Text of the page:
TUESDAY: What’s for Dinner?

BY SUSAN P. BLEVINS

Copyright is held by the author.

SARAH’S COOL Nordic exterior concealed a feverish imagination, inherited from who knows where or which godforsaken member of her family. And that imagination was now clamouring to be released and enfleshed in her outer life.

She weighed her options, dredging her mind for useful snippets she’d heard about bizarre murder cases, unsolved, murderer still at large. Often, when she’d kissed Ned goodbye at the door of their apartment on the top floor of an old building in Paris, and listened to his measured tread descending the steps to the elevator one floor below, silently, with every fibre of her being, she would scream at the locked and heavily barred door, “Die, die, die. Fall down the stairs, break your neck.” Trembling, she would back away from the door, shaken at the intensity of her emotion, wondering if she was a closet murderer, an evil person, a killer at heart. Or was she just desperately unhappy?

Sarah couldn’t quite put her finger on the moment she started having a single thought, a nagging dagger in her mind that twisted and turned and gave her no respite, a thought as vile as it was unexpected, rising from a deep, unexplored place in her unconscious, the thought, the unlikely fantasy hammering her head incessantly like Chinese torture: how to kill her husband.

One time, she’d read of a gruesome murder where somebody had put ground glass in the victim’s food, and the victim had died from multiple internal wounds, bleeding to death almost imperceptibly. She didn’t know how she could put ground glass in her husband’s food without his feeling its grittiness between his teeth, and she thought it too risky. She had also considered putting a pillow over his face while he slept and holding it there until he expired. But that was a bit too “hands on” for her taste. She didn’t want to get caught. She wanted to live her life. She wanted her freedom from the shackles of a marriage she had known was a ghastly mistake right from the beginning. She looked back over their long marriage, and remembered that on two occasions her husband had nearly choked to death, turning purple, unable to breathe, and on both occasions she had performed the Heimlich maneuver, releasing the blockage so he could breathe again. Now she thought that was silly of her, a missed opportunity, that perhaps she should have turned a deaf ear to his gasping cry for assistance. Well, she supposed the desire to help was instinctive in most people, even in aspiring murderers, as she now considered herself to be.

Then one day she chanced upon the perfect way to kill him. Although she was shocked at herself, she knew she was witnessing her shadow self at work, possessing her completely. She gave full rein to her dark side, knowing it was safer to execute the crime in her head than to repress it, and let it take her over completely in her outer life. The perfect, undetectable crime, organic, safe, original, presented itself to her while she sipped her cappuccino one morning. She would start slipping feces into his food, just small amounts, so he’d never taste anything strange. She’d use more spices, more hot sauce, and besides, his taste buds were jaded anyway. He wouldn’t notice anything different. She savoured the thought of his slow decline, due to unknown causes, undetected by a mystified medical profession, and she would be his attentive, loving caregiver. To the end.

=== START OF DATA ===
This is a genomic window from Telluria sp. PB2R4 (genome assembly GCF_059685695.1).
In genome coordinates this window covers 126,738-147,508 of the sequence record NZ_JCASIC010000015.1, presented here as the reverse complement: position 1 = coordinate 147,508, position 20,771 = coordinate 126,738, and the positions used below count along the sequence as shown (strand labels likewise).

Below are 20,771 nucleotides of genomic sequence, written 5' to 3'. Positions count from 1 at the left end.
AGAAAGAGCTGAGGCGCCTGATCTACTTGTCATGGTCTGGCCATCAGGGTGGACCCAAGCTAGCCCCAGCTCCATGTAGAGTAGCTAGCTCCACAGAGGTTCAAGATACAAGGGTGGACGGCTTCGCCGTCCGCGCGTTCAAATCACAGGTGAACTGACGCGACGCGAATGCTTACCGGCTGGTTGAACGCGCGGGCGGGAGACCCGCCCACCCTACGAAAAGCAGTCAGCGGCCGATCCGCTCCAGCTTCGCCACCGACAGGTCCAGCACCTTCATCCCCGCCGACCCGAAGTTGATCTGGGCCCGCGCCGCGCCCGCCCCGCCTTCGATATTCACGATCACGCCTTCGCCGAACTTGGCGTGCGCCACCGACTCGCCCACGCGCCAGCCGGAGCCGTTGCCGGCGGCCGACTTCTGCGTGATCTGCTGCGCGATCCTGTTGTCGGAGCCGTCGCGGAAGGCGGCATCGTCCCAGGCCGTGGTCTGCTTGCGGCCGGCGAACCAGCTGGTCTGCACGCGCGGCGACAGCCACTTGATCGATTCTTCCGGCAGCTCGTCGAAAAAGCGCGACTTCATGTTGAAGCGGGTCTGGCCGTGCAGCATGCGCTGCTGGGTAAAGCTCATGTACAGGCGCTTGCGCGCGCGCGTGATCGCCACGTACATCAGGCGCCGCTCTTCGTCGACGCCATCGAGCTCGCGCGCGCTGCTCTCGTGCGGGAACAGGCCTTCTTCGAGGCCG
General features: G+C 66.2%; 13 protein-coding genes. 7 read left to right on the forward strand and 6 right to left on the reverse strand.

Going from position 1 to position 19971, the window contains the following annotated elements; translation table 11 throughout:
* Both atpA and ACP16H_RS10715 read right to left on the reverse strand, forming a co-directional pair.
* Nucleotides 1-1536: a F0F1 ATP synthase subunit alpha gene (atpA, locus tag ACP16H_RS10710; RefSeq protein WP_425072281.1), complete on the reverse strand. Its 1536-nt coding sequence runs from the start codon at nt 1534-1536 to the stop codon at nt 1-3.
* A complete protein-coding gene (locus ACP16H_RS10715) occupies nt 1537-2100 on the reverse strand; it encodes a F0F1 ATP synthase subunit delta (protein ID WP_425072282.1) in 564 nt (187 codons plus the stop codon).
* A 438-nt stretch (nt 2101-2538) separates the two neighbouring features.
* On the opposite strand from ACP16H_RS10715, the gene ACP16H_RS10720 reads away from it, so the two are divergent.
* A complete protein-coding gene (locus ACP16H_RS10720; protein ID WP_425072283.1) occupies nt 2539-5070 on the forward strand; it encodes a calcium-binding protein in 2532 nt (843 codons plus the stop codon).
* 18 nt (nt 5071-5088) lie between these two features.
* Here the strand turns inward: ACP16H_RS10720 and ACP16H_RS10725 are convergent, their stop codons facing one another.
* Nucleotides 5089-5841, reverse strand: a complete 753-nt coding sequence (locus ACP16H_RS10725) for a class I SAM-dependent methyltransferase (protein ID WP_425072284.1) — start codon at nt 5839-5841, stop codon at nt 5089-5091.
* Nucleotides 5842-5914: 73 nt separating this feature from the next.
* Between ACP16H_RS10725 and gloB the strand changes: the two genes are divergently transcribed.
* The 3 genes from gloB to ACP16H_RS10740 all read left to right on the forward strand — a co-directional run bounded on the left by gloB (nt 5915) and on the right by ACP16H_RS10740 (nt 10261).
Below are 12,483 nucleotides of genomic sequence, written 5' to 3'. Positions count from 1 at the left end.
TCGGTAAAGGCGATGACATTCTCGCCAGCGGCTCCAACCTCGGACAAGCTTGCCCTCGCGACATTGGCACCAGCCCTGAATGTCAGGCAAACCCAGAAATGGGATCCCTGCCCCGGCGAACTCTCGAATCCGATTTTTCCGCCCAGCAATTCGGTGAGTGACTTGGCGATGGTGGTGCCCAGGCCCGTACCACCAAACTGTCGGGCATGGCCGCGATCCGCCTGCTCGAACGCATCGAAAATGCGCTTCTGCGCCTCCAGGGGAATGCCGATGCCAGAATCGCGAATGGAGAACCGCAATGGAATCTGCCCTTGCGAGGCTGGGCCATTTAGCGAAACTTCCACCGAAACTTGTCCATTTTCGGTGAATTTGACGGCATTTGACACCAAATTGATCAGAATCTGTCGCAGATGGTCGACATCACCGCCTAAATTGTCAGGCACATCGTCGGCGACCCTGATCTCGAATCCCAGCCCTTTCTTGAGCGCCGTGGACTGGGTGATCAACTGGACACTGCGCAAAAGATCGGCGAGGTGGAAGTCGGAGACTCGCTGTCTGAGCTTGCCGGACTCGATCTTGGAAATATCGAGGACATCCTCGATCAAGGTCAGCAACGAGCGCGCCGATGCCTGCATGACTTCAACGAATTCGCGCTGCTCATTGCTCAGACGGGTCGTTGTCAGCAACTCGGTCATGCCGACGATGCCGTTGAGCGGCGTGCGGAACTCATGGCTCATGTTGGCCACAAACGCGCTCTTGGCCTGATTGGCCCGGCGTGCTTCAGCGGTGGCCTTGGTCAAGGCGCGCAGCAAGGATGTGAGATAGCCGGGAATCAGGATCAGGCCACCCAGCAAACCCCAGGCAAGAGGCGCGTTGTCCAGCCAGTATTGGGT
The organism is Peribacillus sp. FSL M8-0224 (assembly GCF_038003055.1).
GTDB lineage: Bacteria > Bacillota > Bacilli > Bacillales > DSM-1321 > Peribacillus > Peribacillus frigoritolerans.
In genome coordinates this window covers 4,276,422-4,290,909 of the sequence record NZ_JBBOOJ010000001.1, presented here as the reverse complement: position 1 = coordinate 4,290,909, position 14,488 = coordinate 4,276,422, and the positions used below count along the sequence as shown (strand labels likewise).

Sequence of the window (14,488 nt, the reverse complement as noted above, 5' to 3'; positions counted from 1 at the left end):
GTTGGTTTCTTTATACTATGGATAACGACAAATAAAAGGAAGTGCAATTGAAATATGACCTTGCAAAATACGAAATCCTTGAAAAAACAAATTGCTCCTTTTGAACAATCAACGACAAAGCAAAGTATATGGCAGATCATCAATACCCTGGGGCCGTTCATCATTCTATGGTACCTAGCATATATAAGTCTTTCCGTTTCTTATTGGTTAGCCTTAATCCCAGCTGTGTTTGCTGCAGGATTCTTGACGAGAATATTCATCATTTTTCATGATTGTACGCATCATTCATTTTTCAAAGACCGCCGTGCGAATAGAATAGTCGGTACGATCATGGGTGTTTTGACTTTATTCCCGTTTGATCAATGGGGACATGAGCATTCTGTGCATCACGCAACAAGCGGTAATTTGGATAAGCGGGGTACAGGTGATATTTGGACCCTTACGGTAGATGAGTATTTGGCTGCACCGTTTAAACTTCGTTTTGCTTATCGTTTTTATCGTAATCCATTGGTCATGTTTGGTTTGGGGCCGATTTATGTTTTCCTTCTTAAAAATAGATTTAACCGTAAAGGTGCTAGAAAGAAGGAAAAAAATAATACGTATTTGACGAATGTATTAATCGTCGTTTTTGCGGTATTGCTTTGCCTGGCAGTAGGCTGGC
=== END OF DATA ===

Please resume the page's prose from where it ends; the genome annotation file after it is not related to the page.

She floated, free at last, calm and happy, planning a splendid funeral.

The phone rang and broke her reverie. It was Ned, of course, calling about cancelled dinner plans that evening with visiting German businessmen.

“Well, in that case, would you like me to cook dinner for us tonight, honey?” she asked.

9 comments

  1. JAN

    Susan,
    I liked your story, I particularly liked the narrator’s voice, I just wished you had taken it further.

  2. Susan P. Blevins

    Well I did read about it as scientific fact, a long time ago, so can’t remember where, but it stuck in my mind, unsurprisingly. A gradual death, pretty well undetectable. Just perfect!

  3. Michael Joll

    Three questions: Why a cool Nordic exterior? Why Paris? Why German businessmen? None seems germane to the story, which I otherwise enjoyed. Who has not, at one time or another, plotted the death of an antagonist? How many of us have carried it out?

  4. JAN

    Michael:
    Aren’t your questions just a wee nit-picky?
    And what’s wrong with being a cool chick living in Paris?

  5. Susan P. Blevins

    Thank you Jan! Well for starters, the cool nordic exterior was the opposite of what was going on in Sarah’s fevered imagination. And the setting of the story? Well, I’m European, and I find Paris more interesting than Pittsburgh, and a German businessman more germane to the setting of this story than a businessman from Silicone Valley, for example. I write things set in Europe because I lived there for the first 50 years of my life! Thanks for leaving me a comment though!

  6. Michael Joll

    Susan,
    Thank you. Now I understand. And Jan, yes, I am totally OCD and a cursed perfectionist.

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